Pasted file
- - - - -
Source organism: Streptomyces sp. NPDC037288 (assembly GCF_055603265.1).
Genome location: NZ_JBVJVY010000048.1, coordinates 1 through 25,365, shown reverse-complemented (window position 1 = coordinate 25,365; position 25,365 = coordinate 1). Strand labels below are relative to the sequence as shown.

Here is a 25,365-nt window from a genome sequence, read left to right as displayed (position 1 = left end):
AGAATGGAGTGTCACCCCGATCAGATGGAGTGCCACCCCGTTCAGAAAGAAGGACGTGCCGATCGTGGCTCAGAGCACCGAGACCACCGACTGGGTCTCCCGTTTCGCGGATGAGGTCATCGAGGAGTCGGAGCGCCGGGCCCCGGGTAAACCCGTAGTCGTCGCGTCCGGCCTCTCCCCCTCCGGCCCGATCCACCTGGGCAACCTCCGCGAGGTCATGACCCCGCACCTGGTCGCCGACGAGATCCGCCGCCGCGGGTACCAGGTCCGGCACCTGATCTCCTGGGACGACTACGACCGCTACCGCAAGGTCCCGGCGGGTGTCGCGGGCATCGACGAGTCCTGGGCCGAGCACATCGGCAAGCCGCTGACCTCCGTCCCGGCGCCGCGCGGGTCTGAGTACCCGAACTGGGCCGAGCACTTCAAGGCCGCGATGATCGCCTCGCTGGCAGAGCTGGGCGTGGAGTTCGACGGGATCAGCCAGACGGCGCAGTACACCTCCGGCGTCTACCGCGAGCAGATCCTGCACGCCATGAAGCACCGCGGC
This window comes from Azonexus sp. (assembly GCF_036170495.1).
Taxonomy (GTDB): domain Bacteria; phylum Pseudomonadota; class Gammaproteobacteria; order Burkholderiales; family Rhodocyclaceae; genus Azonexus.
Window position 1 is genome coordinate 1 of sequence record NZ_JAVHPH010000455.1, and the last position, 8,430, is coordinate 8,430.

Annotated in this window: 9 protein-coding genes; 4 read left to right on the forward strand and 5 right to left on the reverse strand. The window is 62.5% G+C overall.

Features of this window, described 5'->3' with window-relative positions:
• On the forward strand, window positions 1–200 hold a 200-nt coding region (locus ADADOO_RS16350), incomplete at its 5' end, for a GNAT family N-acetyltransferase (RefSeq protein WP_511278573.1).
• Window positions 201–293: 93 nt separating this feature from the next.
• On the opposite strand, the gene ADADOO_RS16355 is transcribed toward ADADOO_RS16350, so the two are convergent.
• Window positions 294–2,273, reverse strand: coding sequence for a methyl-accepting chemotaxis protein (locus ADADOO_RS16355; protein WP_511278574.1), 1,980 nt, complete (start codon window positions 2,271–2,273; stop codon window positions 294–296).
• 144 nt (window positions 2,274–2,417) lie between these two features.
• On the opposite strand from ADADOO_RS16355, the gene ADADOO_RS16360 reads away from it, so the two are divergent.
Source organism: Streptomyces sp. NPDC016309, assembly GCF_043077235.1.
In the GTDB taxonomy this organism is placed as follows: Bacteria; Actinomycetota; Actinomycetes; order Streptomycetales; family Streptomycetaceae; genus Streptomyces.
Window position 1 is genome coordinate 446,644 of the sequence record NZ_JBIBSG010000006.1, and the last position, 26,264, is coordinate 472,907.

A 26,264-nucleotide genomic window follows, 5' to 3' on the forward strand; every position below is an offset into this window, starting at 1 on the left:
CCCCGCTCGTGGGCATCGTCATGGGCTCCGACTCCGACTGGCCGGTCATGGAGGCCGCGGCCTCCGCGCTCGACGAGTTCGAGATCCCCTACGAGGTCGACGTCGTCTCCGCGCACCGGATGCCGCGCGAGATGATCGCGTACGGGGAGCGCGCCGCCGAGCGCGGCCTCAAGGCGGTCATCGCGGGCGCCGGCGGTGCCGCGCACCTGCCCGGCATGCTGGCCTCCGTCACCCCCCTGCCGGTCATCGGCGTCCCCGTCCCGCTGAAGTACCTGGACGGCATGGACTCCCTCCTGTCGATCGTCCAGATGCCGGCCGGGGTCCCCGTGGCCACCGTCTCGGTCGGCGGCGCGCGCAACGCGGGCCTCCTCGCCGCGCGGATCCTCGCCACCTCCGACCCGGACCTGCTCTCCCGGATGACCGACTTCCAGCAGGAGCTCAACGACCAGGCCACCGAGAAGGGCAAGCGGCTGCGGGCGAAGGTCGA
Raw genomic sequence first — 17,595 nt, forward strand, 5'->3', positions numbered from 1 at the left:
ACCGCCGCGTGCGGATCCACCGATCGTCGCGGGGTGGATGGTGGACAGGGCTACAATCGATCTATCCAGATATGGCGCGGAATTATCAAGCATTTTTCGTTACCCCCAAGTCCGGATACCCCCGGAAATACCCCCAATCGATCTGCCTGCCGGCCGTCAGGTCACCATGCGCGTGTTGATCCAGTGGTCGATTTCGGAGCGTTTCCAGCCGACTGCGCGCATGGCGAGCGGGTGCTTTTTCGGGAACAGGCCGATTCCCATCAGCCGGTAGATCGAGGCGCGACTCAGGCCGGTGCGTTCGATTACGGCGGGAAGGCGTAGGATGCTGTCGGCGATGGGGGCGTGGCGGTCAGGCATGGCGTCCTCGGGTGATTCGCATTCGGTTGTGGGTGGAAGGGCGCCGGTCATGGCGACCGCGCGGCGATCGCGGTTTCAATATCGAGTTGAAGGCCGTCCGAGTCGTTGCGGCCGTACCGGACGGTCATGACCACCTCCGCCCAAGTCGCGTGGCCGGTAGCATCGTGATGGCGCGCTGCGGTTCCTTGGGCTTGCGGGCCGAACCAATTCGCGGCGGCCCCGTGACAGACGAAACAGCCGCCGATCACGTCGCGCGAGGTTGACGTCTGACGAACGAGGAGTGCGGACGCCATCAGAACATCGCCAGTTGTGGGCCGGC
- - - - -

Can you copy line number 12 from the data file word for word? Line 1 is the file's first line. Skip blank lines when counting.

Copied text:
• On the opposite strand, the gene ADADOO_RS16355 is transcribed toward ADADOO_RS16350, so the two are convergent.